Blown away by An­gus Buchan’s pow­er­ful ser­mon of hope

The Star Late Edition - - LETTERS -

SATUR­DAY, Novem­ber 19, 2016, FNB Sta­dium, Soweto and 60 000 peo­ple pour in to hear what An­gus Buchan is go­ing to say this af­ter­noon at the Sa­cred As­sem­bly he has called.

I have never been the slight­est bit sus­cep­ti­ble to any kind of evan­ge­lis­ing, but my wife ac­quired tick­ets and so, sens­ing a story, I de­cided to go and we headed for the Cal­abash.

The sta­dium was al­ready fill­ing up when we ar­rived at 11am but we got good seats, with good el­e­va­tion so we could see the stage and the large real-time screens around the ground.

I started look­ing around and cas­ing the set-up and the peo­ple who were pour­ing in in their thou­sands. I’d no­ticed a cou­ple of tow-trucks in the park­ing area – and here were some of the driv­ers – built like tow-trucks them­selves.

But they were in the mi­nor­ity. Mostly, the peo­ple were 40-some­thing, well-dressed whites who looked like they were do­ing all right in­come­wise. I’d es­ti­mate the per­cent- age race groups present were 60 per­cent white, 30 per­cent black and 10 per­cent other groups. By the time the head­line act got on stage there were about 60 000 peo­ple present.

My pre­con­ceived brief to my­self in at­tend­ing this event was: as­sess the au­di­ence and try to un­der­stand how so many dis­parate char­ac­ters and per­son­al­i­ties can come to­gether in praise and fel­low feel­ing for one straight-shoot­ing preacher who pulls no punches. At this point I had no idea of the whirl­wind that was com­ing.

An­gus Buchan’s son in­tro­duced him and the great man took over. I have never heard such power and con­vic­tion, sin­cer­ity and ur­gency in one voice. I was mes­merised. I was hum­bled. I was blown away, torn apart and put back to­gether again. There is not an iota of pre­var­i­ca­tion or PR in An­gus Buchan. He is the most plain-spo­ken, down-to-Earth or­a­tor I have ever heard. He speaks di­rectly to your heart – and to the soul of the na­tion.

I have never heard a more pow­er­ful speech, ser­mon, call it what you will, in my life.

By now I was putty in his hands, as was ev­ery­one else in the sta­dium. He spoke with tran­scen­dent pas­sion of the glory of God and at the same time shot down the liars, thieves and crooks, and the cor­rup­tion in our coun­try. It was hair-rais­ing.

Ap­par­ently there were “dig­ni­taries”, politi­cians by an­other name, in some of the boxes at the sta­dium; he didn’t spare them – say­ing they must stop ly­ing to the peo­ple and re­store our na­tion to the high­est mo­ral val­ues – and, ac­cord­ing to Buchan, that means only God’s val­ues and pre­cepts should pre­vail, have to pre­vail, if we are to save South Africa.

Of course the bulk of his mes­sage is ad­dressed to the need to reaf­firm, strengthen and safe­guard fam­i­lies – the lifeblood of our so­ci­ety. By now I was in tears. Tears of pain, but mainly tears of joy – I had found a man, a mes­sage, a faith I could be­lieve in.

As our coun­try con­tests ev­ery back­ward step it takes in the courts, 60 000 peo­ple knelt down in a sta­dium in Soweto and prayed for their trou­bled souls and begged God to heal their torn coun­try. Big ask, maybe, but this is a time for big ques­tions. And they are not the kind that can be ar­gued by lawyers or an­swered by the high­est courts in the land. Sorry, but no ad­vo­cate, no public pros­e­cu­tor, no judge, no politi­cian is up for the job.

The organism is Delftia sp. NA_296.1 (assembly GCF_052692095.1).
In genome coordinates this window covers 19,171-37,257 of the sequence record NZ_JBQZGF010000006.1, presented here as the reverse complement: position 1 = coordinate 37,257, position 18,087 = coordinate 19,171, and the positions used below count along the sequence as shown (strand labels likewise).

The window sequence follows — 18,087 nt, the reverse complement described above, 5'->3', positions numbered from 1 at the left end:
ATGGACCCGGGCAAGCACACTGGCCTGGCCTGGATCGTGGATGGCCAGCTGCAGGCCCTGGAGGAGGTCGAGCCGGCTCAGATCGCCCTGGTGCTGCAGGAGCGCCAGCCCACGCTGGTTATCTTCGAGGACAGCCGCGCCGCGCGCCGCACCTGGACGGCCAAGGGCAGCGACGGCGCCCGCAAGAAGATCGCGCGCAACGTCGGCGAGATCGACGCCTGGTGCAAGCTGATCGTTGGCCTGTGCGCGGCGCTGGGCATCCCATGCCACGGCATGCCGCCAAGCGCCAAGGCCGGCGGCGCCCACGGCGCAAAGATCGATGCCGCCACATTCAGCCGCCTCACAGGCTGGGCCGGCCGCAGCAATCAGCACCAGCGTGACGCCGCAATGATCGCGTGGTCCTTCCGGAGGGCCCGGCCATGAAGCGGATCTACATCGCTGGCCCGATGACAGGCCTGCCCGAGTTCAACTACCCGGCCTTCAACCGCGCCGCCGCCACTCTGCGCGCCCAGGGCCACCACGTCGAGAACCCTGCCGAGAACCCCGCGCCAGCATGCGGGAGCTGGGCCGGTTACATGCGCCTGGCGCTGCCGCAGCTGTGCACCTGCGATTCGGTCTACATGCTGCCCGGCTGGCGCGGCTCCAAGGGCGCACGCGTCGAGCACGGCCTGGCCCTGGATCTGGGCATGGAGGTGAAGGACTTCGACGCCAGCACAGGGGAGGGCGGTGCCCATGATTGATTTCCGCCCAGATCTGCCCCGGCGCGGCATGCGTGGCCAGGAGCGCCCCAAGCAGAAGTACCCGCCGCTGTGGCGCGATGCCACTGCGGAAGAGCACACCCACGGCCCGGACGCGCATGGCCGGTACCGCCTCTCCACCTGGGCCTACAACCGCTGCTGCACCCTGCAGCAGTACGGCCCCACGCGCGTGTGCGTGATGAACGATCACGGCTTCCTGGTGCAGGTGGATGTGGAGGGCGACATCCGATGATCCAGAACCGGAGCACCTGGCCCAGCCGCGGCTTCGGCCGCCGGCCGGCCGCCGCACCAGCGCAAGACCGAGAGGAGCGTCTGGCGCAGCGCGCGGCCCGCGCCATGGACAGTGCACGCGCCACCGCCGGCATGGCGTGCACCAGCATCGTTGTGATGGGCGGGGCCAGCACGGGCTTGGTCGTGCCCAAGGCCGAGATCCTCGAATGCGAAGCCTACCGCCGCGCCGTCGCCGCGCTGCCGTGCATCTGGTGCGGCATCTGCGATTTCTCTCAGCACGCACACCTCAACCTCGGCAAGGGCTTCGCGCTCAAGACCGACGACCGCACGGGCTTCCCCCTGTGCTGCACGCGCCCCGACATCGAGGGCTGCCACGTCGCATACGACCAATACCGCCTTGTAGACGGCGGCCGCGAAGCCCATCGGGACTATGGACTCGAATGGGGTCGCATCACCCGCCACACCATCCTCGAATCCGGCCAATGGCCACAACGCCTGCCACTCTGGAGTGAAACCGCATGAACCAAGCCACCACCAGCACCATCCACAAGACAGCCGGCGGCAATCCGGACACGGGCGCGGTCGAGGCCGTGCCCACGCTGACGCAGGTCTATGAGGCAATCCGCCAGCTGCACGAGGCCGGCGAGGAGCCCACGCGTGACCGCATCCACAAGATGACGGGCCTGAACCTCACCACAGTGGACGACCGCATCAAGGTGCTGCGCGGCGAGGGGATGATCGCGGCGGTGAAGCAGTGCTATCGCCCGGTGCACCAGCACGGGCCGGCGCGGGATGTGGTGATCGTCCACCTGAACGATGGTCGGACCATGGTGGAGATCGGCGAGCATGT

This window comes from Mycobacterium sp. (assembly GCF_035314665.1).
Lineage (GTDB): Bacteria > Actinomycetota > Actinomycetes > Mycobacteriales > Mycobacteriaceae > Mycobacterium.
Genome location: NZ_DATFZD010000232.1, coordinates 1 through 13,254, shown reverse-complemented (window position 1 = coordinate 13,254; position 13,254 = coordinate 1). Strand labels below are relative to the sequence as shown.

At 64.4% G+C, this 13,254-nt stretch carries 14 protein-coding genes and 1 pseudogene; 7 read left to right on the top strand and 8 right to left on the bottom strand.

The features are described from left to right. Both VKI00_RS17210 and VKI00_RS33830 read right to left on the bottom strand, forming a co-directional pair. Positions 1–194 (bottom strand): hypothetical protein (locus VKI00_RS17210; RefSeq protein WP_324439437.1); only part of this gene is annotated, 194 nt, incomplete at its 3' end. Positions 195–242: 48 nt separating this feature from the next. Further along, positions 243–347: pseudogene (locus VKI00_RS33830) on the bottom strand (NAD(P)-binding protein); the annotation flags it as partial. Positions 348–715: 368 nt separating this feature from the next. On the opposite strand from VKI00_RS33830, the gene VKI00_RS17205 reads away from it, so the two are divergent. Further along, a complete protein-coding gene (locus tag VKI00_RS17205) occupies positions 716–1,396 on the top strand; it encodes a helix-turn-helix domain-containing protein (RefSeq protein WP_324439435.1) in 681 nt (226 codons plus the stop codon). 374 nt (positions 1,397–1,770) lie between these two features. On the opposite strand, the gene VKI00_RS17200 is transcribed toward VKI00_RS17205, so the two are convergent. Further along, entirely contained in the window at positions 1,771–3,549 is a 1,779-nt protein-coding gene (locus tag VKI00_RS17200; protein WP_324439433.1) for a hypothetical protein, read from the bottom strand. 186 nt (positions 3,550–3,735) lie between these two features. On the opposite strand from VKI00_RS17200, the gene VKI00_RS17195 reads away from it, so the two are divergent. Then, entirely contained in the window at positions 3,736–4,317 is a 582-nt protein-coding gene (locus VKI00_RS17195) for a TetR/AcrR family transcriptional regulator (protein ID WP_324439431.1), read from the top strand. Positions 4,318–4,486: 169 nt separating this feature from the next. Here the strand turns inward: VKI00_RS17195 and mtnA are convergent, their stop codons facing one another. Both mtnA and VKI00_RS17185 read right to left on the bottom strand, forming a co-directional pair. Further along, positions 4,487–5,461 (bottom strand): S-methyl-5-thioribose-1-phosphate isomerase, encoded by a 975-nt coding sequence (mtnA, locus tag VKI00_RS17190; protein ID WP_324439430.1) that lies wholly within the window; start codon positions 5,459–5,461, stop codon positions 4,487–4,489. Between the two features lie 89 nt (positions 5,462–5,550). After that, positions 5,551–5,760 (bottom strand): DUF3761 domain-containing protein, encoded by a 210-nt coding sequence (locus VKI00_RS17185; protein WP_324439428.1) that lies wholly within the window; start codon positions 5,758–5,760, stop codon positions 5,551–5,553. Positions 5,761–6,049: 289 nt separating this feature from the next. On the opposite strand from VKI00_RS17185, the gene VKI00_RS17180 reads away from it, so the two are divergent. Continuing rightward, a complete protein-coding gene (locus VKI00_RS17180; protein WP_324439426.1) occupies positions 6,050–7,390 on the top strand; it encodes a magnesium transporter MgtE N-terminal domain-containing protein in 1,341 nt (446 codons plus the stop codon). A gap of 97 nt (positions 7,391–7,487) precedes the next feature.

We are not in­volved in a le­gal dis­pute here – this is a fight for our lives and our free­dom. We are filled with fear on the one hand and drown­ing in dis­gust on the other.

What do we care if one ly­ing lawyer re­cants? What dif­fer­ence will it make if an­other politi­cian be­comes pres­i­dent? How will that change any­thing? It may give the po­lit­i­cally driven some pass­ing sat­is­fac­tion but it won’t change any­thing! We are in such dire straits that there is no vot- ing process on Earth that can im­prove our lot.

No, we don’t need a new pres­i­dent, but a new prece­dent – one that puts oth­ers first.

No, I agree, not pos­si­ble, not in this life­time, not in RSA, not in the US of A! No sir! You’ve got to get in there, fight for your rights, get yours, get what’s owed to you – yeah – gotta get­sum, get­sum, get what’s mine!

Huh? How’s that work­ing for you South Africa? Sleep­ing well? Di­ges­tion okay? Fear fac­tor un­der con­trol? Good, good, go for it man – you’re gonna make a killing!

Ah well, I can’t do it any more; I’ve tried, just can’t make it work. Cashing in my chips, don’t want to play no more – so long, say­onara, adios. I want to do what An­gus Buchan called on us to do: the right thing, the kind thing, the un­selfish thing – the only thing.

And do it to the most haunt­ing re­frain sung that af­ter­noon – the words Njalo, njalo – “Al­ways and all the time.” RB Simpson South Hills, Joburg


THE RIGHT THING: The 60 000 souls who gath­ered to pray at FNB Sta­dium on Satur­day heard An­gus Buchan speak di­rectly to the soul of the na­tion, says the writer.

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